Tom loves Christian and it was “a fucking breath of fresh air to work with somebody like that.” And “I just pull faces and wear tights for a living, do you know what I mean? I’m not a fighter [laughs].”
Tom Hardy Talks Bane
The Dark Knight Rises? Not if this guy has any say in it. / Empire online
Tom Hardy has become one of the hottest stars in Hollywood over the last few years, thanks to his no holds barred turn in Bronson and eyecatching role in Christopher Nolan’s Inception. No wonder, then, that Nolan turned to the actor when it came to casting Bane: there aren’t many in Hollywood who can convince as a muscular juggernaut and a mastermind at the same time. We spoke to Hardy about taking on the role - but be warned! The following contains a major Warrior spoiler!
You have a lot of very physical scenes in this movie. How is it doing those with that costume and mask on?
It’s uncomfortable because your body’s really restricted. It takes a while to get the sweat on and get loose and fit. It’s heavy and it’s tight and the costumers need it to look good and solid. So it looks great when it’s tight but it’s not practical to move it, and you need a couple of hours of moving about before the suit will then move with you. Then the costumer will come in and tuck bits and tweak bits so it looks great, but then it’s all functional and you start sweating. Then you get drenched with sweat on the inside and it creates another layer between me and the costume, so that’s when it gets comfortable, funnily enough. A bit like when you have a scab and you pick off the scab. It’s like ripping off a plaster; it’s like that sort of… freedom. But the first couple of hours is a bit of a pain in the arse. Going for a pee is really a pain in the arse.
You got zips and undershorts, underarmour - body armour - under that. It’s all a bit of a faff. Forget about taking a shit, that’s not happening. [laughs].
Is that why Bane’s so angry?
Oh yes, fucking retentive. Totally. Miserable.
How easy is it to breathe through the mask?
Um, it’s more psychosomatic. If I panic then it’s not easy and if I’m chilled then it’s fine. It’s got plenty of room to breathe but if I’m a bit panicky doing something, or a bit too high up or whatever, then I’m going to, you know, gasp a bit more. But once again I get used to the mask, I’m happy in it.
How would you define the fight style? Obviously you did Warrior before this… immediately before?
I did Inception after Warrior, then a play, The Long Red Road, with Philip Seymour Hoffman in Chicago. Then Tinker Tailor, This Means War, then The Wettest County [now titled Lawless], then this. Warrior took a year to edit. Took a long time to edit.
So - the fighting style. How is it different to Warrior?
It is brutal and military. It’s more military in many ways. MMA [Mixed Martial Arts] is very athletic. It’s an athlete’s sport. And you’ve got your Krav Maga and whatnot from Bourne, the Bourne world. Very tight movement, very contained but aimed to kill. To kill, do you know what I mean? And maim. Then you’ve got the Keysi lot that Batman does I suppose, which is a lot of elbow business. But Bane is brutal. It’s not about fighting. It’s about just carnage with Bane. Which is different to [Warrior’s] Tommy Conlon, who is in the eye of the storm when he’s fighting. He has peace of mind. Until he meets his brother and then it’s all out of the window. He loses the fight because it implodes on him, you know? Whereas Bane’s not that. Bane’s a superhero villain. So that’s what the violence is there to imply, and the style is heavy handed, heavy footed.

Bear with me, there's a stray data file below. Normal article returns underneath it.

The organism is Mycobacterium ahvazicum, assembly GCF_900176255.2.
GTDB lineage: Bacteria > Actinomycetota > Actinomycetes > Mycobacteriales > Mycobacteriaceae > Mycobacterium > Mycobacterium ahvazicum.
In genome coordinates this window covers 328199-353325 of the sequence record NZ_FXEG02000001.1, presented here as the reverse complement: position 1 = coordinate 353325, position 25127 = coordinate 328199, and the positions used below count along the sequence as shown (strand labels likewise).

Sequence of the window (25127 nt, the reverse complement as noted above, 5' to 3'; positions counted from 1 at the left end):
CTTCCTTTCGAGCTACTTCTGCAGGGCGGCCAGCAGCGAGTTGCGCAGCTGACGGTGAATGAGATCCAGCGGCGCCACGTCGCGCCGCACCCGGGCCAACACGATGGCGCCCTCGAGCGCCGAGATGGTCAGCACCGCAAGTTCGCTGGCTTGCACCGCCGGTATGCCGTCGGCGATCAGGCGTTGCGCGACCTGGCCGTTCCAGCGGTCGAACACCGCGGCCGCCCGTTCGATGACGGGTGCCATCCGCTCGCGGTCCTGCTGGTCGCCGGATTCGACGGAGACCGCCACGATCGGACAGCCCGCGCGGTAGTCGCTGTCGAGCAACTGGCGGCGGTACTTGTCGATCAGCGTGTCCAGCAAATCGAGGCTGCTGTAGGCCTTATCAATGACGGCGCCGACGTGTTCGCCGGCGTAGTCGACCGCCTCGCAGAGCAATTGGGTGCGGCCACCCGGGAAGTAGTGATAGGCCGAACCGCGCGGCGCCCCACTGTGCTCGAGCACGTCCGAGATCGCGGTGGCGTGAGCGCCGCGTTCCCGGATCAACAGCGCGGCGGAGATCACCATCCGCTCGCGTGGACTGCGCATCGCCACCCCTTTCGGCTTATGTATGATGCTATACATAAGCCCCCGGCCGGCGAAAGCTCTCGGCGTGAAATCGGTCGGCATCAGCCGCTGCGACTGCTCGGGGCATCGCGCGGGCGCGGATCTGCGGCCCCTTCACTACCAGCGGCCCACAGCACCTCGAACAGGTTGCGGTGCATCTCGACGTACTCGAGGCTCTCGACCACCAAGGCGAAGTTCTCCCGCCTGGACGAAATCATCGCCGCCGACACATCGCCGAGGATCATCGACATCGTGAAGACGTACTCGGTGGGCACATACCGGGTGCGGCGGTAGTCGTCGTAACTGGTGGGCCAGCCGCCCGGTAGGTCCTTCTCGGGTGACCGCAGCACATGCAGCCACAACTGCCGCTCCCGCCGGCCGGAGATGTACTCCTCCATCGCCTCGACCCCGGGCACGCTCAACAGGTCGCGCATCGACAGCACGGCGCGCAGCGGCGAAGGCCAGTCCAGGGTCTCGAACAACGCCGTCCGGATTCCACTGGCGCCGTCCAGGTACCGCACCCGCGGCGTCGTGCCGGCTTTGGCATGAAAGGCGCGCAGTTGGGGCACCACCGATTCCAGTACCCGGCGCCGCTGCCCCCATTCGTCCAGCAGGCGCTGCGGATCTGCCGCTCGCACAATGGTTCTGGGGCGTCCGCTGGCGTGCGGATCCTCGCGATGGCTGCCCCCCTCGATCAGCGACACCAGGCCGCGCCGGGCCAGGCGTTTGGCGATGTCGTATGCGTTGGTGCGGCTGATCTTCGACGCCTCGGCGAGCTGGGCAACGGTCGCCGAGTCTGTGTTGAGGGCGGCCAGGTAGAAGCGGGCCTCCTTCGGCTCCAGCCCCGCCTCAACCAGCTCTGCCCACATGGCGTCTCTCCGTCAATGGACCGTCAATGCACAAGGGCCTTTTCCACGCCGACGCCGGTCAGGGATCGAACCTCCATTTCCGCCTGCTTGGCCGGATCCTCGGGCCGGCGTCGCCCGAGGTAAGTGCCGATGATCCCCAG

Does it bother you that Bane’s not so well known by the broader public? Obviously the comic-book fans will…
…They’ll go mental for it, yeah. I think one has to be aware that when you get involved in the Batman family, Batman is owned by so many of the fans already. Everybody has a right to an opinion, and some of the opinions on Batman are very hardcore [laughs] about how it should be done. Now for somebody like me who’s a small, small part of a huge vehicle, who has been asked to play a character who has great importance to a world which I’ve been largely incubated to, there’s a certain pressure that comes with that. I respect this is how you want to see your villain, or this is what you think this villain is, and granted, this is what this villain looks like. It’s comic books. But I’m also working for Chris Nolan. So I am going to have to trust my director as well to go and deliver the Bane that we’re about to deliver together, and I’m standing shoulder to shoulder with a man who I trust and who I’ve worked with before and who also has also brought a tremendous amount to the Dark Knight and the Batman franchise which people have loved. And they’re big, heavy-hitting movies. So my trust and faith is in Chris Nolan, do you know what I mean?
How is it working with Christian Bale?
I love Christian. He’s brilliant. He’s really good fun. And it’s like, he’s a really serious actor, he takes the work very seriously, but not himself very seriously. He’s a very funny, witty man, very smart. He’s a brilliant character actor, and not at all alpha male in the way that there’s not enough limelight for everybody to shine around him. So he’s not greedy. He has a tremendous humility as a performer. It’s a fucking breath of fresh air to work with somebody like that. And it’s very physical.
Because that is the advantage of Bane as a villain…
This is the fight film.
You get to beat him up.
Well, it goes both ways. We beat each other up; we beat the shit out of each other. And he’s a big lad, Christian. He’s not messing around. I just pull faces and wear tights for a living, do you know what I mean? I’m not a fighter [laughs]. I give him all I’ve got and I’m like, Yeah! Then he gets up and goes, [does spot-on Bale impression] “That was really good” [claps hands]. And I’m like, “That was all I’ve got” [laughs]. He’s tougher than I am. In real life.
Interview by Dan Jolin